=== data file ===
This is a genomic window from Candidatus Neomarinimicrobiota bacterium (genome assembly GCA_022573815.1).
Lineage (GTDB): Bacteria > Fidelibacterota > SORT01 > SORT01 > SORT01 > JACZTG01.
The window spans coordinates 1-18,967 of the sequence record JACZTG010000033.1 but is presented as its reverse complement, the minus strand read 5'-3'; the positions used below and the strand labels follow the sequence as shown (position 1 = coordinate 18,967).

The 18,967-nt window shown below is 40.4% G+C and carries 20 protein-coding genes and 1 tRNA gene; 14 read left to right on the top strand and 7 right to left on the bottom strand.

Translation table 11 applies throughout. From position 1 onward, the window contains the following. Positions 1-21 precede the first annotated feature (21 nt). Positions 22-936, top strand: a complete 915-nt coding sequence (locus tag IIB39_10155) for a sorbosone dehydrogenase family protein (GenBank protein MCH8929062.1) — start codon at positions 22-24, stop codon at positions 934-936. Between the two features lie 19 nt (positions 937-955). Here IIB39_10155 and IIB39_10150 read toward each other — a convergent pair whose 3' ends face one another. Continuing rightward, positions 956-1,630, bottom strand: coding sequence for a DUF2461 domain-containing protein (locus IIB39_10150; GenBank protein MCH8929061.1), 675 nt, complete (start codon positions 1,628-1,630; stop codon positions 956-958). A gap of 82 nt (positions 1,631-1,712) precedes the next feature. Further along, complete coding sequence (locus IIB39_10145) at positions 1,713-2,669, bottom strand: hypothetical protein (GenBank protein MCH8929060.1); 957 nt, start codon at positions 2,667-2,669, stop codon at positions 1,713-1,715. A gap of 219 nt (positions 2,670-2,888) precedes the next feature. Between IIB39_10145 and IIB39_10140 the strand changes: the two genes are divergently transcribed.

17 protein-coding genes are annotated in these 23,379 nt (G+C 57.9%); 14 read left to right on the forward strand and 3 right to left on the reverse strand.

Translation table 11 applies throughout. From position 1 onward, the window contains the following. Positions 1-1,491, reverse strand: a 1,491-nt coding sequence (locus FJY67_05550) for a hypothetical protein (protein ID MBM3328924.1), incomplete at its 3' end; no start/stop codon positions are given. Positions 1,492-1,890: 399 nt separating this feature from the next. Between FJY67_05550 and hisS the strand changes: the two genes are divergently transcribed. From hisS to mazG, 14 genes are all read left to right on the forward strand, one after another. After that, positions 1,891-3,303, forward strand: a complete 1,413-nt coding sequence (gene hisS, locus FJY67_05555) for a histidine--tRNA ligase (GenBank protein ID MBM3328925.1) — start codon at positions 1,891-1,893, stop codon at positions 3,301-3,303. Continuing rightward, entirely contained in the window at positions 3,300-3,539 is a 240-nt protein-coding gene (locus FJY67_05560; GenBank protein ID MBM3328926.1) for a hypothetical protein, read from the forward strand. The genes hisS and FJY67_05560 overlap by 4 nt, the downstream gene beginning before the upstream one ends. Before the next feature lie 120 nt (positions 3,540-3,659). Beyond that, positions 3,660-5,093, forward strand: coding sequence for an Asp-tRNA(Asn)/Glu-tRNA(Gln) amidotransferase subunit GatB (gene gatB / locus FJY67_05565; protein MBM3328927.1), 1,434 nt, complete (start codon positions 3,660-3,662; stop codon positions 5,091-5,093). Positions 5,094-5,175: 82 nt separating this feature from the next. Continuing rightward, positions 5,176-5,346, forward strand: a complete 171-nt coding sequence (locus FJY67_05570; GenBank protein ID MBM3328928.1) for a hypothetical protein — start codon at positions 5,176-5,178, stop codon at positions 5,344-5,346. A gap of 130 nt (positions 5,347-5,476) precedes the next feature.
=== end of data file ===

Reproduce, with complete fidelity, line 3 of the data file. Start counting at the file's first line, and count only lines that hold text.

The window spans coordinates 1-18,967 of the sequence record JACZTG010000033.1 but is presented as its reverse complement, the minus strand read 5'-3'; the positions used below and the strand labels follow the sequence as shown (position 1 = coordinate 18,967).